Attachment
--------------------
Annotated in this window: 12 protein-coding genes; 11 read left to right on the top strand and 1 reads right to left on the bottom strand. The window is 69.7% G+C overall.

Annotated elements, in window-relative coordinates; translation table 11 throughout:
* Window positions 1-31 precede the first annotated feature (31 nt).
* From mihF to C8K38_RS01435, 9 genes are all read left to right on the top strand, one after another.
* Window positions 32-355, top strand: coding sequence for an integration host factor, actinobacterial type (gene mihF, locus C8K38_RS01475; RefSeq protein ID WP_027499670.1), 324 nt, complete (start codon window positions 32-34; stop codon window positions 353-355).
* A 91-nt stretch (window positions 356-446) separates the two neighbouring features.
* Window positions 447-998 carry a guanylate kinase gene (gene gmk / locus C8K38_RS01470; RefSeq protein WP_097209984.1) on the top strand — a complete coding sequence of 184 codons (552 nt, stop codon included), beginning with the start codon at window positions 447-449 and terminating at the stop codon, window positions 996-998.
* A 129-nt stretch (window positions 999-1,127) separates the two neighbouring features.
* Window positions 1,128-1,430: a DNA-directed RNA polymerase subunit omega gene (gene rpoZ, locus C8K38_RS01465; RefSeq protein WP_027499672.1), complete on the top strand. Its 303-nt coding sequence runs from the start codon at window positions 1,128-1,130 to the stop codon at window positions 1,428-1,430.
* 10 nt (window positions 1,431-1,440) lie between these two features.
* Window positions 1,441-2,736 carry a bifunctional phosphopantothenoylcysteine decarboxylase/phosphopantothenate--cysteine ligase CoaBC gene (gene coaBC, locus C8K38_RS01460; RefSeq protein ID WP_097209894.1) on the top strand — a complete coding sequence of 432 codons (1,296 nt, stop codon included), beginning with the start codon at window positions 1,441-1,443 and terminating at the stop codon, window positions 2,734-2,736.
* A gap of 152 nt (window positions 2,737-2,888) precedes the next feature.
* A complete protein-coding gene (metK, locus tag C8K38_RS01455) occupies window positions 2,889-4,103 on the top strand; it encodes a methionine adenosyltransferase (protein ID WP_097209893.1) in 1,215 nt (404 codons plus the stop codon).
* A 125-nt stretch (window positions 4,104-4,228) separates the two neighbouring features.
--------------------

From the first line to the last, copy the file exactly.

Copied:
Annotated in this window: 12 protein-coding genes; 11 read left to right on the top strand and 1 reads right to left on the bottom strand. The window is 69.7% G+C overall.

Annotated elements, in window-relative coordinates; translation table 11 throughout:
* Window positions 1-31 precede the first annotated feature (31 nt).
* From mihF to C8K38_RS01435, 9 genes are all read left to right on the top strand, one after another.
* Window positions 32-355, top strand: coding sequence for an integration host factor, actinobacterial type (gene mihF, locus C8K38_RS01475; RefSeq protein ID WP_027499670.1), 324 nt, complete (start codon window positions 32-34; stop codon window positions 353-355).
* A 91-nt stretch (window positions 356-446) separates the two neighbouring features.
* Window positions 447-998 carry a guanylate kinase gene (gene gmk / locus C8K38_RS01470; RefSeq protein WP_097209984.1) on the top strand — a complete coding sequence of 184 codons (552 nt, stop codon included), beginning with the start codon at window positions 447-449 and terminating at the stop codon, window positions 996-998.
* A 129-nt stretch (window positions 999-1,127) separates the two neighbouring features.
* Window positions 1,128-1,430: a DNA-directed RNA polymerase subunit omega gene (gene rpoZ, locus C8K38_RS01465; RefSeq protein WP_027499672.1), complete on the top strand. Its 303-nt coding sequence runs from the start codon at window positions 1,128-1,130 to the stop codon at window positions 1,428-1,430.
* 10 nt (window positions 1,431-1,440) lie between these two features.
* Window positions 1,441-2,736 carry a bifunctional phosphopantothenoylcysteine decarboxylase/phosphopantothenate--cysteine ligase CoaBC gene (gene coaBC, locus C8K38_RS01460; RefSeq protein ID WP_097209894.1) on the top strand — a complete coding sequence of 432 codons (1,296 nt, stop codon included), beginning with the start codon at window positions 1,441-1,443 and terminating at the stop codon, window positions 2,734-2,736.
* A gap of 152 nt (window positions 2,737-2,888) precedes the next feature.
* A complete protein-coding gene (metK, locus tag C8K38_RS01455) occupies window positions 2,889-4,103 on the top strand; it encodes a methionine adenosyltransferase (protein ID WP_097209893.1) in 1,215 nt (404 codons plus the stop codon).
* A 125-nt stretch (window positions 4,104-4,228) separates the two neighbouring features.